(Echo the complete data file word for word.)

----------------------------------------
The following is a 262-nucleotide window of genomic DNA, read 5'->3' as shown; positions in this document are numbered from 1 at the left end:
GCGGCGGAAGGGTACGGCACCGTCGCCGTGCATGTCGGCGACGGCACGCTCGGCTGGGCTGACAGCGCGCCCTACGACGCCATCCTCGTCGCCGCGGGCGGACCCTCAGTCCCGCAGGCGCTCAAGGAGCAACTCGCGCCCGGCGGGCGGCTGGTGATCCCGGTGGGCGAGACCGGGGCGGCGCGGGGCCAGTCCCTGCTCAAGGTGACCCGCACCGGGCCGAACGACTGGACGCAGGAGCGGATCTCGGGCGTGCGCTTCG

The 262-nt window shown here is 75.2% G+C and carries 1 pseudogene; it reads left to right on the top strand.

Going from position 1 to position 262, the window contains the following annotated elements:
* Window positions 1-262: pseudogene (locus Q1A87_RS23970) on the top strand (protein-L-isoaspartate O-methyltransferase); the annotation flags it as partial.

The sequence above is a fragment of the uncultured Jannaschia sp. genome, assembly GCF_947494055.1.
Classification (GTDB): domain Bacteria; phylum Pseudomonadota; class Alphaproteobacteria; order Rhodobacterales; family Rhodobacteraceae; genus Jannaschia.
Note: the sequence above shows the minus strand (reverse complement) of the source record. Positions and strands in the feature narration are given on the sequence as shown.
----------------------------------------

The following is a 262-nucleotide window of genomic DNA, read 5'->3' as shown; positions in this document are numbered from 1 at the left end:
GCGGCGGAAGGGTACGGCACCGTCGCCGTGCATGTCGGCGACGGCACGCTCGGCTGGGCTGACAGCGCGCCCTACGACGCCATCCTCGTCGCCGCGGGCGGACCCTCAGTCCCGCAGGCGCTCAAGGAGCAACTCGCGCCCGGCGGGCGGCTGGTGATCCCGGTGGGCGAGACCGGGGCGGCGCGGGGCCAGTCCCTGCTCAAGGTGACCCGCACCGGGCCGAACGACTGGACGCAGGAGCGGATCTCGGGCGTGCGCTTCG

The 262-nt window shown here is 75.2% G+C and carries 1 pseudogene; it reads left to right on the top strand.

Going from position 1 to position 262, the window contains the following annotated elements:
* Window positions 1-262: pseudogene (locus Q1A87_RS23970) on the top strand (protein-L-isoaspartate O-methyltransferase); the annotation flags it as partial.

The sequence above is a fragment of the uncultured Jannaschia sp. genome, assembly GCF_947494055.1.
Classification (GTDB): domain Bacteria; phylum Pseudomonadota; class Alphaproteobacteria; order Rhodobacterales; family Rhodobacteraceae; genus Jannaschia.
Note: the sequence above shows the minus strand (reverse complement) of the source record. Positions and strands in the feature narration are given on the sequence as shown.